Artists are making an impression

PUBLISHED : Saturday, 18 October, 2008, 12:00am
UPDATED : Saturday, 18 October, 2008, 12:00am

The emergence of more galleries in HK has helped build a thriving business

Dressed in saffron robes with backs turned to the viewer, Buddhist monks of Burmese artist Min Wae Aung illuminated a corner of Staunton Street when they came to Hong Kong's Karin Weber Gallery in 1999. But Aung's serene figures could also symbolise the quest for fulfilment that German gallerist Karin Weber has made in a business which she claims puts personal satisfaction before profit.

'Many people think that entering the gallery business will make you rich,' said Ms Weber, the founder of the gallery, now located in Aberdeen Street, which was launched on the phenomenal success of Aung.

'But if that doesn't happen, the important thing is to enjoy it. I want to find pleasure in my work. It definitely pays the bills, but I may never have my own jet and I don't particularly want it.'

While Ms Weber puts the success of the few Hong Kong art galleries that have managed to make a fortune from contemporary Chinese art, down to luck, she points out a side of the business that shuns mass production.

'The difference with artists is that they have an ego,' Ms Weber said. 'We need to know how to stroke their egos. I try to give an artist an exhibition every 18 months to two years. It gives them time to paint.

'Painting is very creative, and we don't think it's a good idea to push artists to paint and paint just because the paintings are selling well. It really isn't an industry like any other.'

This opinion demonstrates how the sourcing process of the gallery business sets it apart from other trades, in which supply might be measured by quantifiable products. In the art world, long-term, mutually beneficial relationships are the basis of the business.

'There has to be a chemistry between the artist and the gallerist,' Ms Weber said.

'Most artists look for a long-term relationship and it takes time to build up the reputation of a young, up-and-coming artist.'

Much comes out of the artist's own sense of self-preservation and concerns about the role and responsibility of galleries that pledge not only to market paintings, but also to build a name into a brand perhaps worthy of enough admiration to copy.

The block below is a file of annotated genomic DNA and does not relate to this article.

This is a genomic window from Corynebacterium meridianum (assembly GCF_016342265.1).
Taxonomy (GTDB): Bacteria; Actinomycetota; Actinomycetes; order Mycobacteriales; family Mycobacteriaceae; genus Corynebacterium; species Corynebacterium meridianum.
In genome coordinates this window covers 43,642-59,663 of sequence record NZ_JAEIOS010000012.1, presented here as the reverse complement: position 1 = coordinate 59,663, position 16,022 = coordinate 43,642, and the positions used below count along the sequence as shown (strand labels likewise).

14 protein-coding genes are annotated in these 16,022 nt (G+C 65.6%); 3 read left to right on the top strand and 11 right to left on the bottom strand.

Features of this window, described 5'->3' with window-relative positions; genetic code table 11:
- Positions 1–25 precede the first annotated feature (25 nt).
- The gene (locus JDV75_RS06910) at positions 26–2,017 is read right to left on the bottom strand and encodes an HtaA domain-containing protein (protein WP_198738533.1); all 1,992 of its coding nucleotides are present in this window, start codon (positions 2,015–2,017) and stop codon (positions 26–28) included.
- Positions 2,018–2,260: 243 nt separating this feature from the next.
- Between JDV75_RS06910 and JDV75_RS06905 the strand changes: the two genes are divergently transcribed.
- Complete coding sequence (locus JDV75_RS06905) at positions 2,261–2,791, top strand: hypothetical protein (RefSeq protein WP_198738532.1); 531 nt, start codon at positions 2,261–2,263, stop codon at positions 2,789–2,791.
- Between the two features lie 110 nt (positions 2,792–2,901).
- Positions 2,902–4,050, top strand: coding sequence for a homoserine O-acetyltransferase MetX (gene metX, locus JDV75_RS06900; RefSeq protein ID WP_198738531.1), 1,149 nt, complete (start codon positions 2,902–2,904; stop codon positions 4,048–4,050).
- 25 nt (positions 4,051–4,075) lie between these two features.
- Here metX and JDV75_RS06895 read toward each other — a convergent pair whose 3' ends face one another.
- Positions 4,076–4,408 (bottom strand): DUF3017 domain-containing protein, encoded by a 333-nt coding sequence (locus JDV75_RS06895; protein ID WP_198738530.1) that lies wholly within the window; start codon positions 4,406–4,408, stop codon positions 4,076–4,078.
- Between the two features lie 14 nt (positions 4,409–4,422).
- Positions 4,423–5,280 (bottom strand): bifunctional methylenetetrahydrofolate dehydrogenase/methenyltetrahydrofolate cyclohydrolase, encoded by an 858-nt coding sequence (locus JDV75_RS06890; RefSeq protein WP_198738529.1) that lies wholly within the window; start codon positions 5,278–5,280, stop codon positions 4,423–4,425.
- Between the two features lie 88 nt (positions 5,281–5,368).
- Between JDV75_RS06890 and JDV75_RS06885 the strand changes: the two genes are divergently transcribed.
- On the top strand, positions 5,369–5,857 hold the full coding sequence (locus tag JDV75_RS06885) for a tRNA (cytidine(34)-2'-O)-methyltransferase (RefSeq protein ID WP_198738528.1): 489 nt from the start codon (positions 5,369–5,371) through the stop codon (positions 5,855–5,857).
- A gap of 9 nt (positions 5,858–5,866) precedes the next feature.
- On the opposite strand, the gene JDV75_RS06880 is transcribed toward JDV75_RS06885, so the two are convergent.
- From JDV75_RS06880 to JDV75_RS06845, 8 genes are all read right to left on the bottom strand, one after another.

'You can argue that paintings can be copied but if you look closely at any copy, it doesn't have any of the energy or the soul or the passion of the original piece,' said Amelia Johnson, founder of Shin Hing Street's Amelia Johnson Contemporary, a gallery that showcases several innovative artists.

'To me a product sums up something that can be reproduced as a unit form. Artwork is so far beyond that, I can never describe it as a product. When you see how much work artists have invested into each piece, it is a little bit of their soul each time.'

And this usually means more than stocking up products en masse and selling them at a mark-up.

A close working relationship resulting in galleries displaying and taking a percentage from sales, make exhibitions a vital part of marketing strategies.

But as galleries inevitably reflect owners' tastes, they also need to be quiet spaces engaging enough to build reputations, and comfortable enough for people to absorb creative worlds.

'Any gallery that you go to will reflect the owner or the director's taste to a degree,' Ms Johnson said.

'Gallerists either have to have a very good eye and are very natural at it, or have very good business sense. A dealer falls into one of two categories: those who have the eye to pick up artists when they are less known, and those who might not necessarily have the eye but the business acumen, who can market artists when they are already known.'

Without major art museums in Hong Kong to create a platform for talent recognition, gallerists find artists from any possible source, including the internet which makes it easier to scout them out in remote locations. Getting artists also acts as a barometer of a gallery's success.

'I have sourced work from places such as India, Pakistan, Japan, Iran, Australia, the mainland, Hong Kong and Macau,' Ms Johnson said.

'I probably get sent about 10 portfolios a day by artists from all over the world. When you start out, you need to do it all yourself.

'Now I sit and wait for people to come to me. One way of measuring success is when artists start approaching a gallery.'

While the consumer demographic remains divided between serious collectors and home decorators, the emergence of more galleries in recent years has helped build a thriving business - and a promising art scene.

As galleries become more diverse, collectors might start looking for different things.

'There is still a belief that a painting is good because it costs HK$80,000 and was sold in the auction houses,' Ms Weber said.

'But a painting doesn't necessarily have to cost a lot of money to be good.'